This is really a C# program that generates and runs an avrdude script. Since the source code is available you could modify it to add whatever you want avrdude to do, so making it program an Arudino at the push of a button or to upload an eeprom file shouldn't for someone familiar with C.

Smiley
22  Forum 2005-2010 (read only) / Frequently-Asked Questions / Re: ArdUp - An Arduino Hex File Uploader on: January 18, 2011, 11:56:16 pm
I'm not sure what you are asking. Please read the first post in this thread and you'll see that what you are trying isn't related to what this device does. If you want more detailed information please read the blog entry.
23  Forum 2005-2010 (read only) / Frequently-Asked Questions / Re: ArdUp - An Arduino Hex File Uploader on: October 16, 2010, 02:20:50 pm
I'm not sure where the sample file went nor what causes it to lose the manual on the second use.

The not insync error almost certainly came because the device is set to m328p and the baudrate to 57600 so your '168 wouldn't work.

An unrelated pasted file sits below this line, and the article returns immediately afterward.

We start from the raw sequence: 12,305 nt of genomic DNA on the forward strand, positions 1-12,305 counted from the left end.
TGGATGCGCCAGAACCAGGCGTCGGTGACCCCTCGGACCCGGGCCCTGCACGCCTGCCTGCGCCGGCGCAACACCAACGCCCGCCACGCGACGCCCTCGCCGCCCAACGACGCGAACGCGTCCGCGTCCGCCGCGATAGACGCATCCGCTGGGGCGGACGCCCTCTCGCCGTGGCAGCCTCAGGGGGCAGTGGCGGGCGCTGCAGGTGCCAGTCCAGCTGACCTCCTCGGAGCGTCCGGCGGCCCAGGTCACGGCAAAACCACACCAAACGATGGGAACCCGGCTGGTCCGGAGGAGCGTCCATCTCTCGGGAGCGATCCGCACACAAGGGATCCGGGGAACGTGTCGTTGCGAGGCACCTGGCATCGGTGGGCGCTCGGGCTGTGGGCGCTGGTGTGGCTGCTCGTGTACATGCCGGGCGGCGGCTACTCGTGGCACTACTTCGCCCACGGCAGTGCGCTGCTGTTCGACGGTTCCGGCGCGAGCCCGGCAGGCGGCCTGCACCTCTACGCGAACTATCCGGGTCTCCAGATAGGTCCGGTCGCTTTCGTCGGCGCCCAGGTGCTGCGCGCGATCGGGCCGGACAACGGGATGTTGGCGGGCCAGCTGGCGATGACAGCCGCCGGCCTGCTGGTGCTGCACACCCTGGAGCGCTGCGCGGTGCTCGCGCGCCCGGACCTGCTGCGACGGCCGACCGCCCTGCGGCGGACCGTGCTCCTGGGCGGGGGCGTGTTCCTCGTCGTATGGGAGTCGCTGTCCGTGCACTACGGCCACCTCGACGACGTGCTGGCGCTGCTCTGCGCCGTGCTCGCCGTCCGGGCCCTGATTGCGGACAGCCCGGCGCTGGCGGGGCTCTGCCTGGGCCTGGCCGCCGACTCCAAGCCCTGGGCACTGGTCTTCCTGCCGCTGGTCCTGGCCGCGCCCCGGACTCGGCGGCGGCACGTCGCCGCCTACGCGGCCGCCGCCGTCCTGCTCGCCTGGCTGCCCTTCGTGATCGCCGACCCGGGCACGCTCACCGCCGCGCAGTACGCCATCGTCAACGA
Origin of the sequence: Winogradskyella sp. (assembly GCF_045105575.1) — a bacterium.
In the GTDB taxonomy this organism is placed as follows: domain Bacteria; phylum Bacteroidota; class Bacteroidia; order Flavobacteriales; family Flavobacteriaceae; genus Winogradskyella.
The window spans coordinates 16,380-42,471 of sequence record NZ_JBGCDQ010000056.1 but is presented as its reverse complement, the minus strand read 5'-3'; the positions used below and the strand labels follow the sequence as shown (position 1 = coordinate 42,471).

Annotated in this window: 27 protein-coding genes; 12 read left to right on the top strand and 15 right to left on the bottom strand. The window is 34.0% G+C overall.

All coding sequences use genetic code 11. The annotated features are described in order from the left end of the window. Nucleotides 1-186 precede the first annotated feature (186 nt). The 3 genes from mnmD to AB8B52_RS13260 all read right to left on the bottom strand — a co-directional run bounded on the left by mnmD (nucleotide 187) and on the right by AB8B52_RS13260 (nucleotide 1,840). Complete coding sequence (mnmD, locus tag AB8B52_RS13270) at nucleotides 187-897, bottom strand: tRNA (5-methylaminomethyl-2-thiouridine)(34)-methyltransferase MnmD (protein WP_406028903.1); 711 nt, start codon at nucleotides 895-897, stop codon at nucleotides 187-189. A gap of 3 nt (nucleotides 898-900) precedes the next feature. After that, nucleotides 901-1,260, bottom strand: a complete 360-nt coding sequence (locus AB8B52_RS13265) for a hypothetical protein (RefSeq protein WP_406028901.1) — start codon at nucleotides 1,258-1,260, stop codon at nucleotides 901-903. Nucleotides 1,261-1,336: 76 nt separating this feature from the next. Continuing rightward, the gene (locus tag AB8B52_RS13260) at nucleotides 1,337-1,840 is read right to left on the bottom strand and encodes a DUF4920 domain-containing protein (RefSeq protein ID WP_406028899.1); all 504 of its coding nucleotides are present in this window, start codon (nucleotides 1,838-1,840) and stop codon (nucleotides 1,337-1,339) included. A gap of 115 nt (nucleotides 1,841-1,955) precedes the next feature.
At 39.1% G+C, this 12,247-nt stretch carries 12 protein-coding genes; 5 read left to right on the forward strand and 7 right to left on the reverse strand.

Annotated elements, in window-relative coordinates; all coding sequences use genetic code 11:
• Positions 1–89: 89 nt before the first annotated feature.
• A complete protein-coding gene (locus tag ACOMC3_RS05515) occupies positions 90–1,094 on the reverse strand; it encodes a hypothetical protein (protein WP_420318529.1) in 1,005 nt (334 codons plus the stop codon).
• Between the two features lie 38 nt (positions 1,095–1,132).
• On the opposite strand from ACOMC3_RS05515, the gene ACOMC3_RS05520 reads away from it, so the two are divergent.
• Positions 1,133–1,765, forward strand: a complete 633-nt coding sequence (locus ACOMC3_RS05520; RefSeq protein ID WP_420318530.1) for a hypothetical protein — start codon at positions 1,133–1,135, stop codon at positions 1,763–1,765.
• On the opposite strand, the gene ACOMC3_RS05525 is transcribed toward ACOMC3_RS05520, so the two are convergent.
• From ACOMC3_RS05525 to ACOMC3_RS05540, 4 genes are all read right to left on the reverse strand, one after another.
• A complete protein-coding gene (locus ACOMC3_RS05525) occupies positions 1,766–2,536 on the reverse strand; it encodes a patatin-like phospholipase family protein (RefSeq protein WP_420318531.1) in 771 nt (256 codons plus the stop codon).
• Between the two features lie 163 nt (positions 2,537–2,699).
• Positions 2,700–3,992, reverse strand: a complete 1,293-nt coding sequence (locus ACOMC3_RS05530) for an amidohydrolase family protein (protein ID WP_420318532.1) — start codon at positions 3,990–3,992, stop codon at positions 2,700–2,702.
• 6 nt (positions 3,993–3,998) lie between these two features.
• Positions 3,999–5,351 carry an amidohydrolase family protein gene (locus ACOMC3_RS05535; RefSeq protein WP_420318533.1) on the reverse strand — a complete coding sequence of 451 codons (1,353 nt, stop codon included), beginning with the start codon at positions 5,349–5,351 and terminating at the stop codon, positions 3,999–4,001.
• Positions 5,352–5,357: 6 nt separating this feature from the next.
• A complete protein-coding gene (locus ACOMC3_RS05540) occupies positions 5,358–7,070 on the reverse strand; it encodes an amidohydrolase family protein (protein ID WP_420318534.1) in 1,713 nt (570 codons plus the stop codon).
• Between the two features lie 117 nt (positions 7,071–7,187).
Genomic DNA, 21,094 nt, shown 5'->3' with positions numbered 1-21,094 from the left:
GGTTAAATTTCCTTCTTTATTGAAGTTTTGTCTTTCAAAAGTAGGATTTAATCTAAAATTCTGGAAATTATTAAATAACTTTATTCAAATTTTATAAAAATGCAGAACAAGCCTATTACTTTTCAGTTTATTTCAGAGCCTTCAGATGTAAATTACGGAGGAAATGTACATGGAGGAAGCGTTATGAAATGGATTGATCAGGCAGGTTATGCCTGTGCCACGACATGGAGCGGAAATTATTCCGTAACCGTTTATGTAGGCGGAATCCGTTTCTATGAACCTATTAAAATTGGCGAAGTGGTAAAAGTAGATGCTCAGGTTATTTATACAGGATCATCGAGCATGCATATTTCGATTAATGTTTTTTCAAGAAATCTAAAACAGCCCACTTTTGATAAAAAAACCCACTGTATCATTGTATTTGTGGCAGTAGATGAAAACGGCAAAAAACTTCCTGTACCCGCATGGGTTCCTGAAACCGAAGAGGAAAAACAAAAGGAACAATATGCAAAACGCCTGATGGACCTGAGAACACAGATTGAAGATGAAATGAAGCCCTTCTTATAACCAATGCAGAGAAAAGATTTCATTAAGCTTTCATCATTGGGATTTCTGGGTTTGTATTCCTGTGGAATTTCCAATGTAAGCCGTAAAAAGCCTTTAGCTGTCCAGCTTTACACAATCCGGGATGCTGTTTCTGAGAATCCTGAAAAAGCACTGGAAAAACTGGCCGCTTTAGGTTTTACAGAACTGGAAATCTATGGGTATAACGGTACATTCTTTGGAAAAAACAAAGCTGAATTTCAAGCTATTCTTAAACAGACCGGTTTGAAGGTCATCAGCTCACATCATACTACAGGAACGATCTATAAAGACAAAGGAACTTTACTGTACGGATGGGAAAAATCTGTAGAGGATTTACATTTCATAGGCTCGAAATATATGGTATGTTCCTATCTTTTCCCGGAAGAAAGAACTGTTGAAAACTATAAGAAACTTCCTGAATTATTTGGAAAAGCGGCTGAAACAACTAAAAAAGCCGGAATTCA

I'll check into these issues.

I did another program for more advanced users a few months back that lets the user set the device and baudrate and suchlike, and once I get a bit more feedback on this, I'll redo that program.

Smiley

24  Forum 2005-2010 (read only) / Frequently-Asked Questions / Re: ArdUp - An Arduino Hex File Uploader on: October 16, 2010, 10:38:51 am
Well, you don't actually have to have them installed. All you really need is avrdude and a hex file to upload.

My assumption is that this is for use by relative novices who want to use the Arduino board with the standard Atmel tools. I felt it would be too much information to try to get them to use the application and have to hunt for the the hex file from the Arduino IDE and the avrdude loaded during the Arduino install.

Someone with the Arduino IDE already installed might want to use this if they are wanting to transition to the standard Atmel tools: AVRStudio / WinAVR / avrdude. I think the Arduino IDE is great for getting started out, but eventually you are going to run into limitations not present in the standard tools so IMHO ArdUp helps with the transition because avrdude can be a bear to use raw in the DOS window.